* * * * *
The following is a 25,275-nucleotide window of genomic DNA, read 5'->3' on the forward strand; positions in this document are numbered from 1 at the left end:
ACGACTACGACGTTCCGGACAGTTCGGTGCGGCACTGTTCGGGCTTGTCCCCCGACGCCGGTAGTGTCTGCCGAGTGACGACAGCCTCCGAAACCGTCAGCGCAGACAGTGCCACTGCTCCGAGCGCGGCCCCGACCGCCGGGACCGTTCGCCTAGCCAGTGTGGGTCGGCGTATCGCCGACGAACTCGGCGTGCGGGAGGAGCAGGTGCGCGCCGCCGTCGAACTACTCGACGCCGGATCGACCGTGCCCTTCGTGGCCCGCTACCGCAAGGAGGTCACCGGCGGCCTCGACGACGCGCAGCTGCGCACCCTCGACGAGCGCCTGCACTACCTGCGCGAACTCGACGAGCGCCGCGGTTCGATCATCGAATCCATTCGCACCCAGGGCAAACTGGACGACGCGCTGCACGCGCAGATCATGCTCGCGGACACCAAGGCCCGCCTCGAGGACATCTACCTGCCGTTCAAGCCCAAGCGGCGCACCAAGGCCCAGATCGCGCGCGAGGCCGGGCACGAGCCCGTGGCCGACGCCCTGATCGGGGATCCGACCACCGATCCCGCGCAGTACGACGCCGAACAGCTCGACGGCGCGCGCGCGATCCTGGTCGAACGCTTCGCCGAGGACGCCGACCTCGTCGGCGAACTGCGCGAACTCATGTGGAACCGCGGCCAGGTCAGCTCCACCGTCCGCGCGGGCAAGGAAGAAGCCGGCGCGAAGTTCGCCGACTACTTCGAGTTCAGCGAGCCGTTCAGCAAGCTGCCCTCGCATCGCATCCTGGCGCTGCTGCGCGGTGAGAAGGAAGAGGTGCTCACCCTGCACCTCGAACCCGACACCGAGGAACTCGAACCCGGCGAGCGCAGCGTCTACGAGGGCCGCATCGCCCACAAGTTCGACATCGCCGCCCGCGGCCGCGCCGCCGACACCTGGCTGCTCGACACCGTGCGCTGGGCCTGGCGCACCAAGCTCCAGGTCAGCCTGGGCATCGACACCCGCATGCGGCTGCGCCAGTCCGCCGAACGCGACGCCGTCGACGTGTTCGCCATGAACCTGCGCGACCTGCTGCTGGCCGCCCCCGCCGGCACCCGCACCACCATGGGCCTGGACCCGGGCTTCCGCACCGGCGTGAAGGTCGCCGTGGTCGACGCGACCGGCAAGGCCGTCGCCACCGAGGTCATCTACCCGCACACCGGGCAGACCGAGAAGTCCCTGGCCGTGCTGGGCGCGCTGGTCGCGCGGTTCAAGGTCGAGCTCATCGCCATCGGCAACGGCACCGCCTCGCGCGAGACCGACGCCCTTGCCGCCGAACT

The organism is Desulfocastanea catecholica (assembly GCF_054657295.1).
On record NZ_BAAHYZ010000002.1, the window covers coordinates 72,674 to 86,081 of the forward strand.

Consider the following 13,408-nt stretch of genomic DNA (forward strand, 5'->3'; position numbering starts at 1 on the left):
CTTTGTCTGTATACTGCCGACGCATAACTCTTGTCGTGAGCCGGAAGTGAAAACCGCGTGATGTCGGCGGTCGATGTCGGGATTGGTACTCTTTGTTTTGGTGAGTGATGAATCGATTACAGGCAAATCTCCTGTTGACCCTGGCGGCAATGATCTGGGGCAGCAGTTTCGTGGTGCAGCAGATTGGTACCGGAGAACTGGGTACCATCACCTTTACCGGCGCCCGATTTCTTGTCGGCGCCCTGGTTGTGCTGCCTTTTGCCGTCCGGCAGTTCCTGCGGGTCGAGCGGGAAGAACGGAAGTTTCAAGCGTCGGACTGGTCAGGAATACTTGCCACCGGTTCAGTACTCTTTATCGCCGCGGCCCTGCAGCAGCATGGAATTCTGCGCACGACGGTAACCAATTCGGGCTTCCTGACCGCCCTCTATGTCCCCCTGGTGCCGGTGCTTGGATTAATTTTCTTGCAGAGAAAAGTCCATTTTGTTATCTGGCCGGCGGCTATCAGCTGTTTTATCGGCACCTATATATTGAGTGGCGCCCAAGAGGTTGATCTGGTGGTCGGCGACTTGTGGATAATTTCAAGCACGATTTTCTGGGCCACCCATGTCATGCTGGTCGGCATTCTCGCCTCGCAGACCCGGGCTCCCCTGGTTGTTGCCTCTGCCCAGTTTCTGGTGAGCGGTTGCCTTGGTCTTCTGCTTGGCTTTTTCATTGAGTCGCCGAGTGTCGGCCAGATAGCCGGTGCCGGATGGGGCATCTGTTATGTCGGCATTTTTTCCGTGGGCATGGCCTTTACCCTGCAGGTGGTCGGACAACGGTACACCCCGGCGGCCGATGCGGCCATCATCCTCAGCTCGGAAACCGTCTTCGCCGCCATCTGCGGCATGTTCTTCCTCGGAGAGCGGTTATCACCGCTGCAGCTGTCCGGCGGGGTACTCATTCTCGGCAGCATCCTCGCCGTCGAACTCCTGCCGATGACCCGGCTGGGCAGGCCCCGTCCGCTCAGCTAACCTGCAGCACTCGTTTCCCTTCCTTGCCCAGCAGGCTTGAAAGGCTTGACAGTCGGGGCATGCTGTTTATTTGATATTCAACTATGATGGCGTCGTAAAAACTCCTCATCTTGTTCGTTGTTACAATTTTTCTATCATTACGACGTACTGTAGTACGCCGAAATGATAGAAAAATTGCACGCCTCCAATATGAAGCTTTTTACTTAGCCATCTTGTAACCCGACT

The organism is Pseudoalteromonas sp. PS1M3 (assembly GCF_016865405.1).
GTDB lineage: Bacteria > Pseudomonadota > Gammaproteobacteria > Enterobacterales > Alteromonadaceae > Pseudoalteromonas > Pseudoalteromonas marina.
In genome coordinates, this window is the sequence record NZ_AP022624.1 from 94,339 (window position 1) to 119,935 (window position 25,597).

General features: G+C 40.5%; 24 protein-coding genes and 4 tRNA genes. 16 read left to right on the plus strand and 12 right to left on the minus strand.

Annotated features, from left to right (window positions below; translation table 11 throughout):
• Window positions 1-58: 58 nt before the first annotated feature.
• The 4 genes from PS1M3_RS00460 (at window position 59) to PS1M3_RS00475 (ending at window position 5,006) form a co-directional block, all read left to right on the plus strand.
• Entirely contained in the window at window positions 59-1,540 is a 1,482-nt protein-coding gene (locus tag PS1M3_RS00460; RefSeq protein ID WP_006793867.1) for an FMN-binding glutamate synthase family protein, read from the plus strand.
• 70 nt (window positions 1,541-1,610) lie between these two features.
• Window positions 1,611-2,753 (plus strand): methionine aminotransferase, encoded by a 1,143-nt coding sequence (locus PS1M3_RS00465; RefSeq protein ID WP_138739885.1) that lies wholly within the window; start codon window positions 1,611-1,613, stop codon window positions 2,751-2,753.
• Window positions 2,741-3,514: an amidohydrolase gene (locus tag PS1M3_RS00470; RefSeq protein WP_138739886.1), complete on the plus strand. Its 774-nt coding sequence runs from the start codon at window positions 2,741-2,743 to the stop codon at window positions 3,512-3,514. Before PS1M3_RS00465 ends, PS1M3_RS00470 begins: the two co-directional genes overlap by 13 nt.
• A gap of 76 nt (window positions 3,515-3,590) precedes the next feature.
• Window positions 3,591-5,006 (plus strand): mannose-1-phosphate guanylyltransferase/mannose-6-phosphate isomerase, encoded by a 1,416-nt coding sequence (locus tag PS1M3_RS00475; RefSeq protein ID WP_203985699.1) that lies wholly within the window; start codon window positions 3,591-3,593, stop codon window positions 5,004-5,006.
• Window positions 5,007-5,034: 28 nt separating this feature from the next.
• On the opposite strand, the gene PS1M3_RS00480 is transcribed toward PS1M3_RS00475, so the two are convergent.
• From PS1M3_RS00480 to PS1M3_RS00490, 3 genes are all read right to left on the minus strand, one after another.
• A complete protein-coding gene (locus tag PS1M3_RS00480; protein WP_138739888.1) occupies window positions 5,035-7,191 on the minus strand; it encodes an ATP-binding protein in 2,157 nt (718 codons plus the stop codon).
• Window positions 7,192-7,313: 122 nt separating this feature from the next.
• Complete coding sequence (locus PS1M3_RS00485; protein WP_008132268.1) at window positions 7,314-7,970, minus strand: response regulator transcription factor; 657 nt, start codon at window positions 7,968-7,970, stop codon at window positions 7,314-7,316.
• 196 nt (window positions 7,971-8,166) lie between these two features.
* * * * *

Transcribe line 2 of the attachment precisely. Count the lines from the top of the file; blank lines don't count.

ACGACTACGACGTTCCGGACAGTTCGGTGCGGCACTGTTCGGGCTTGTCCCCCGACGCCGGTAGTGTCTGCCGAGTGACGACAGCCTCCGAAACCGTCAGCGCAGACAGTGCCACTGCTCCGAGCGCGGCCCCGACCGCCGGGACCGTTCGCCTAGCCAGTGTGGGTCGGCGTATCGCCGACGAACTCGGCGTGCGGGAGGAGCAGGTGCGCGCCGCCGTCGAACTACTCGACGCCGGATCGACCGTGCCCTTCGTGGCCCGCTACCGCAAGGAGGTCACCGGCGGCCTCGACGACGCGCAGCTGCGCACCCTCGACGAGCGCCTGCACTACCTGCGCGAACTCGACGAGCGCCGCGGTTCGATCATCGAATCCATTCGCACCCAGGGCAAACTGGACGACGCGCTGCACGCGCAGATCATGCTCGCGGACACCAAGGCCCGCCTCGAGGACATCTACCTGCCGTTCAAGCCCAAGCGGCGCACCAAGGCCCAGATCGCGCGCGAGGCCGGGCACGAGCCCGTGGCCGACGCCCTGATCGGGGATCCGACCACCGATCCCGCGCAGTACGACGCCGAACAGCTCGACGGCGCGCGCGCGATCCTGGTCGAACGCTTCGCCGAGGACGCCGACCTCGTCGGCGAACTGCGCGAACTCATGTGGAACCGCGGCCAGGTCAGCTCCACCGTCCGCGCGGGCAAGGAAGAAGCCGGCGCGAAGTTCGCCGACTACTTCGAGTTCAGCGAGCCGTTCAGCAAGCTGCCCTCGCATCGCATCCTGGCGCTGCTGCGCGGTGAGAAGGAAGAGGTGCTCACCCTGCACCTCGAACCCGACACCGAGGAACTCGAACCCGGCGAGCGCAGCGTCTACGAGGGCCGCATCGCCCACAAGTTCGACATCGCCGCCCGCGGCCGCGCCGCCGACACCTGGCTGCTCGACACCGTGCGCTGGGCCTGGCGCACCAAGCTCCAGGTCAGCCTGGGCATCGACACCCGCATGCGGCTGCGCCAGTCCGCCGAACGCGACGCCGTCGACGTGTTCGCCATGAACCTGCGCGACCTGCTGCTGGCCGCCCCCGCCGGCACCCGCACCACCATGGGCCTGGACCCGGGCTTCCGCACCGGCGTGAAGGTCGCCGTGGTCGACGCGACCGGCAAGGCCGTCGCCACCGAGGTCATCTACCCGCACACCGGGCAGACCGAGAAGTCCCTGGCCGTGCTGGGCGCGCTGGTCGCGCGGTTCAAGGTCGAGCTCATCGCCATCGGCAACGGCACCGCCTCGCGCGAGACCGACGCCCTTGCCGCCGAACT